Friday, May 13, 2016

Mercy, Not Sacrifice.

I've been thinking about this quote from the bible in Matthew 9:13 a lot recently.

"Go and learn what this means 'I desire mercy, and not sacrifice.' For I came not to call the righteous, but sinners."

Jesus was eating with tax collectors and the like, when the Pharisees began to question His disciples about it. Jesus tells them to think about this idea; mercy, not sacrifice. He wants them to know He is out to save the lost, not those who consider themselves righteous.

Jesus also recites this phrase again in Matthew 12:7, telling the Pharisees that yes, it was lawful to pick grain to eat on the Sabbath based on this same idea; mercy, not sacrifice.

This original phrase is found in Hosea 6:6 and says "For I desire steadfast love and not sacrifice, the knowledge of God rather than burnt offerings."

God was speaking to His people, telling them that their sacrifices were in vain if they did not turn their hearts back to Him. Jesus used this with the Pharisees to tell them God desired their hearts, not their attempts at living righteously.

The reason I have been thinking about these verses and this idea is because of how quick I am to name my own sacrifices. I give up free time, I exert my energy on home-cooked meals (mostly), I spend hours reading and researching about how to educate my children, then I actually spend bunches of hours teaching them not just math, but also social skills, every other subject, and about God. I give up mid-day coffee dates with friends and I have to bring my kids with me almost everywhere I go. I make a lot of sacrifices in the name of raising my children well, and this verse always left me feeling like I must be missing something. I feel like it's becoming more clear in my mind how I have been misunderstanding what kind of sacrifice God wants.

God doesn't want me to simply sacrifice everything for my family, He wants me to have mercy toward them, to have steadfast love be my guiding force. When I honestly evaluate my actions and intentions, they are not usually guided by steadfast love. I've never been one to claim perseverance as a quality I possess, either physically or mentally, but I see God working in me more and more to gain some ground in it. And being merciful to children day after day, really requires the perseverance only God can give.

To help explain it better, you can see mercy defined as:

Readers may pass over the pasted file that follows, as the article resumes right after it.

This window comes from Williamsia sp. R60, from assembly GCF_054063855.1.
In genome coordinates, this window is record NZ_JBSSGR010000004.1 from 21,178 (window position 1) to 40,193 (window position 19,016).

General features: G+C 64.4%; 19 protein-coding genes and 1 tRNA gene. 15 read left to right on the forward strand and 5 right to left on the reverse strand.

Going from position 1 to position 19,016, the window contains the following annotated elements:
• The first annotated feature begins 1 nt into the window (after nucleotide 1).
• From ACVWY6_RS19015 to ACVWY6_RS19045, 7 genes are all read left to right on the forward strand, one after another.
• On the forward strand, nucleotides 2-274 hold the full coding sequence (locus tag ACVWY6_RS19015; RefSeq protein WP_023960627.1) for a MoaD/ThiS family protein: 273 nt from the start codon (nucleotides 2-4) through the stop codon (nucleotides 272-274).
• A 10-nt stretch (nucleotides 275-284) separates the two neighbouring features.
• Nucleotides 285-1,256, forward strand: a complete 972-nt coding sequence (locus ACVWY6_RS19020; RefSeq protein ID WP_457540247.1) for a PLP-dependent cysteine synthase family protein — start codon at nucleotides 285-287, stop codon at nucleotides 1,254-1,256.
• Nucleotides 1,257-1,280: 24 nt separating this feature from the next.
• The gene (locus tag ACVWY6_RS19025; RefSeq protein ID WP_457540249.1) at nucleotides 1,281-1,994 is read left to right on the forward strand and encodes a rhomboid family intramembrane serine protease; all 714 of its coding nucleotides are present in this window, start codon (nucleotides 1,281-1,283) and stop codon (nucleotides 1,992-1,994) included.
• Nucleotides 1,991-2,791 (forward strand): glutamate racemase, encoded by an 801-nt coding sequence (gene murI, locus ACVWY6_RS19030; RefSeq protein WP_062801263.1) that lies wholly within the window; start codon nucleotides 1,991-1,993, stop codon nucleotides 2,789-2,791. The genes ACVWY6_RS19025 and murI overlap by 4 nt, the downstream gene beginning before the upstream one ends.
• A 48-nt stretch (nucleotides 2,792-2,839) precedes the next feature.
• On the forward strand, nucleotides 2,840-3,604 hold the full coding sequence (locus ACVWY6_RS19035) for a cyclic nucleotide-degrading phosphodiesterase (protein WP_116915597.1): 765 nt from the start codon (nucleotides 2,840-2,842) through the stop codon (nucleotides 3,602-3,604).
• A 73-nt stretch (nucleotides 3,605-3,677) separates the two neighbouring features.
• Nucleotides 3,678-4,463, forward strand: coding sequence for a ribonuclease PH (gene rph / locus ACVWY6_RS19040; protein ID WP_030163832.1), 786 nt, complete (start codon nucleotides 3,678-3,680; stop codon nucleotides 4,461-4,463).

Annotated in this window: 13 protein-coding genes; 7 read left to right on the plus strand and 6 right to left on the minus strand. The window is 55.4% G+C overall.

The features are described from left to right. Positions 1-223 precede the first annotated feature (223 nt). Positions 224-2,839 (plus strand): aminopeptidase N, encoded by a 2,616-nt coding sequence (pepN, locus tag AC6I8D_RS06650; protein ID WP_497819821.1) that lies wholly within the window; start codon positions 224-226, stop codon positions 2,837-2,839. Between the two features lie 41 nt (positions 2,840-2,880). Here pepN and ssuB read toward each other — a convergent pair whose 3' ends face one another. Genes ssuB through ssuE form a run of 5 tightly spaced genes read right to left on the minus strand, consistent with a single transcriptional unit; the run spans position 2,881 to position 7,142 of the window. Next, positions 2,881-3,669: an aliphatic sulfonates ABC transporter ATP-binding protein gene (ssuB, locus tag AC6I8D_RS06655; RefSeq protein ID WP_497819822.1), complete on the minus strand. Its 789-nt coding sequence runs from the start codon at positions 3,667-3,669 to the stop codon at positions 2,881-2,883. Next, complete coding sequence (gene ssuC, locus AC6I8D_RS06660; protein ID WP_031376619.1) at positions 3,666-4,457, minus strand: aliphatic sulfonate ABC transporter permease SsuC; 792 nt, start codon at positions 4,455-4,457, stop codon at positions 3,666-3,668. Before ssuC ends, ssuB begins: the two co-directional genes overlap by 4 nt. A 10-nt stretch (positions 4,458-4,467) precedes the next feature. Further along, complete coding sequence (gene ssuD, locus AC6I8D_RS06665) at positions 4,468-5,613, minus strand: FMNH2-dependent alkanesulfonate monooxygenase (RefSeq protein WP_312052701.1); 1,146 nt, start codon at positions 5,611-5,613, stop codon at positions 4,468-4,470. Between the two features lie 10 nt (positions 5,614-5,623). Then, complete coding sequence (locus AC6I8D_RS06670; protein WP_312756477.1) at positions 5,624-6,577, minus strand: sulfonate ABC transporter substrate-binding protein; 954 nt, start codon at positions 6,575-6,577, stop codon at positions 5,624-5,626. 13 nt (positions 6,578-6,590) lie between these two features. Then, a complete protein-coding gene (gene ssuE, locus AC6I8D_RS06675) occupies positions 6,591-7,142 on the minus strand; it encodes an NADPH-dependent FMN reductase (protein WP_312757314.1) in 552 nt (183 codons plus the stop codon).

- compassionate or kindly forbearance shown toward an offender, an enemy, or other person in one's power.
- the disposition to be compassionate or forbearing.
- an act of kindness, compassion, or favor.

Having mercy toward children can sometimes feel like wussing out, or letting the kids win, but a deeper look has shown me that having mercy on someone is usually still sacrifice, just dressed in different clothing. For instance, when I am patient and speak kindly to a child who has disobeyed, I am giving up my desire to express anger. When I choose to kindly help a child who is frustrated, I am sacrificing my own frustration and energy. When I decide not to complain, I am giving up a selfish desire to have my troubles be known.

Is this sinking in? Can you see how it works out?

Mercy is not just letting a person get away with doing wrong, it's doling out kindness, deserved or not. It's not giving what the natural world gives, but offering something better. It's working toward restoration instead of only allowing consequences. Mercy is sacrificing what you think should happen, to let love reign.

The picture of Jesus giving us mercy instead of eternal death needs to be our example. I'm not saying my kids never suffer consequences, but I'm looking more deeply at my reactions and motivations, sorting out what is sacrifice in order to lift myself up (like the Pharisees) or mercy toward people who need Jesus too. Jesus didn't hold up His sacrifice toward others as His proof of love, He simply acted lovingly in everything He did.

This concept is changing how I homeschool, how I discipline, and how I think about the things I am willing or unwilling to sacrifice. If I am willing to give up a career at this stage of my kids' lives to better their futures, shouldn't I be willing to do so kindly? If not, something has been lost. It shows me how I have held up my sacrifice as proof of my desire to live righteously, but have not looked at what God actually wants from me.

Steadfast love. Mercy. Compassion.

These are what I need to be giving. I need to let go of frustration in order to give steadfast love. I have to give up anger if I want to dish out mercy. I must let go of my own standard of what my kids should be able to do in order to have compassion toward them. And trust me, it takes a lot of bravery and guts to swallow that pride in our sacrifice and admit we could stand to love better.

I hope this is helpful for all you weary moms, homeschoolers or not. You will feel a burden lifted when you let go of your sacrifices and hang on to God's mercy. It is truly endless. I know it might feel like defeat to set those burnt offerings down, but you have victory in Him. He'll give you countless days of blessing with your family when you decide to give them love, mercy, and compassion, instead of just sacrificing for them. And the best part, it's never too late to start!

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